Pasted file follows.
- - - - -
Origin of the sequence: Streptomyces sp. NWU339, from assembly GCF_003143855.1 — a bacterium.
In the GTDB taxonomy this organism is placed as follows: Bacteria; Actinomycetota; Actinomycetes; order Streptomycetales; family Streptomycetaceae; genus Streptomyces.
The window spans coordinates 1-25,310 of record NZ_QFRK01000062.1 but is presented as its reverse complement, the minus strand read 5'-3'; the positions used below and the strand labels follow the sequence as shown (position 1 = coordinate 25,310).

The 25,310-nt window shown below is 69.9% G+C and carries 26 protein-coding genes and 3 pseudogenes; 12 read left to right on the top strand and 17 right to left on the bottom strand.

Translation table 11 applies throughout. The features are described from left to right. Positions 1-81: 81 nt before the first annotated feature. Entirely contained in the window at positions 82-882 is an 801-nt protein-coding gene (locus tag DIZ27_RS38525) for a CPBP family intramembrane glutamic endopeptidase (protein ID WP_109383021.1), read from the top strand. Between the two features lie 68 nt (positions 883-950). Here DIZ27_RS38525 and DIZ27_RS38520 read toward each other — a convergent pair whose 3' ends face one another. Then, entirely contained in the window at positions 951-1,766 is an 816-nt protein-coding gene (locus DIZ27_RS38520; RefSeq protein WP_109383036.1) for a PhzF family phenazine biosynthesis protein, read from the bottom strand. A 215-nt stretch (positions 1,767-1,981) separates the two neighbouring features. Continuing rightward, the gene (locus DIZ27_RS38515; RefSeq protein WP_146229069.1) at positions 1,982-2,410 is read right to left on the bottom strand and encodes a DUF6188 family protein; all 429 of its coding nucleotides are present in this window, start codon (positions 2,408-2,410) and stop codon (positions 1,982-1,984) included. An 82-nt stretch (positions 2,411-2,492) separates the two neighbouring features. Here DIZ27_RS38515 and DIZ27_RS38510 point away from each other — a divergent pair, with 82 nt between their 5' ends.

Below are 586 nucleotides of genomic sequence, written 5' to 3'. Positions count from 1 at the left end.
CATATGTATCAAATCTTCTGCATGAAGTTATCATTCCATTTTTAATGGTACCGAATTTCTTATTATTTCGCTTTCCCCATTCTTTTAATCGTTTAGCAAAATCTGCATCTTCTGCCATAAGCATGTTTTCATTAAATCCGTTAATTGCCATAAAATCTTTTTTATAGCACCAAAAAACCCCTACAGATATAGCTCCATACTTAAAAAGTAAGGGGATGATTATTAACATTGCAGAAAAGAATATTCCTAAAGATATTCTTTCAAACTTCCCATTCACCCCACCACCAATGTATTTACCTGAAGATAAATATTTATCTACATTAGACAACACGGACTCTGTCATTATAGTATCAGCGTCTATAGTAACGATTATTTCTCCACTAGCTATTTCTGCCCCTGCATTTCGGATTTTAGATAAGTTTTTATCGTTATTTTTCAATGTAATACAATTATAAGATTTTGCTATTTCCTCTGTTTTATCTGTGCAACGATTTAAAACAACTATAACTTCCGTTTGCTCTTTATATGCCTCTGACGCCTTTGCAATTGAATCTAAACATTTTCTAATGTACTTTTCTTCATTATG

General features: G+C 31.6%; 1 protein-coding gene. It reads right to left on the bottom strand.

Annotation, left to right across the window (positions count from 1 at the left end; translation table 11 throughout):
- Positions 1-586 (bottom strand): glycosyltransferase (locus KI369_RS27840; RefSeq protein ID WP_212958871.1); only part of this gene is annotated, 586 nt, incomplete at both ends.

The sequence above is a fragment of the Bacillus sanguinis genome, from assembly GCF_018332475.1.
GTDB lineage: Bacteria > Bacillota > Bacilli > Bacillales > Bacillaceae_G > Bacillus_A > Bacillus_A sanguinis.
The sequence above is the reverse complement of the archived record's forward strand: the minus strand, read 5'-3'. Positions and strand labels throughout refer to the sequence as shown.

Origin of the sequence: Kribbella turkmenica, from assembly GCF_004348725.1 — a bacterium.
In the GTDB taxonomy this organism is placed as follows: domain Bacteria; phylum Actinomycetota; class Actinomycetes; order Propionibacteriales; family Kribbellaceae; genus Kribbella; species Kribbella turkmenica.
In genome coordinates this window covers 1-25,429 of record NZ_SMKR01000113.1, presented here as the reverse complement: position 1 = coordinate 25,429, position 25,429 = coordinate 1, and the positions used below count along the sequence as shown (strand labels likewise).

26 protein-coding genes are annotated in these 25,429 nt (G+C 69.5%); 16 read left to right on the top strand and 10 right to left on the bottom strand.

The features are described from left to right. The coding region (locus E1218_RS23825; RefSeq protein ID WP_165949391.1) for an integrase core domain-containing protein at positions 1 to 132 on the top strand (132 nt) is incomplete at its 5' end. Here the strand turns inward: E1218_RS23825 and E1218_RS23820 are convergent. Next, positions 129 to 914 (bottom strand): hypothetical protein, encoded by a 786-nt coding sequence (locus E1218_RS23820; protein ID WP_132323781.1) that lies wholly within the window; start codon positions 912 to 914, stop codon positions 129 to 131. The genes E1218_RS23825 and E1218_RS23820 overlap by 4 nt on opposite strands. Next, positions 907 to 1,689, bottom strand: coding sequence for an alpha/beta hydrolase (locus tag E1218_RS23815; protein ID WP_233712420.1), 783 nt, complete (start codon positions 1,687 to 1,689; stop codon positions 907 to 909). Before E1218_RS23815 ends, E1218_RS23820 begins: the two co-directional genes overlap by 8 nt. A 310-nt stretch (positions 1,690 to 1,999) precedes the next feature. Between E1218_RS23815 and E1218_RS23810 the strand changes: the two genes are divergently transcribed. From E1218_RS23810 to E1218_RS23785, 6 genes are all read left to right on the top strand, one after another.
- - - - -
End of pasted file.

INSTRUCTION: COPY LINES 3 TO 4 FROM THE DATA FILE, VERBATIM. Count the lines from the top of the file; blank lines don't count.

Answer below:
The window spans coordinates 1-25,310 of record NZ_QFRK01000062.1 but is presented as its reverse complement, the minus strand read 5'-3'; the positions used below and the strand labels follow the sequence as shown (position 1 = coordinate 25,310).

The 25,310-nt window shown below is 69.9% G+C and carries 26 protein-coding genes and 3 pseudogenes; 12 read left to right on the top strand and 17 right to left on the bottom strand.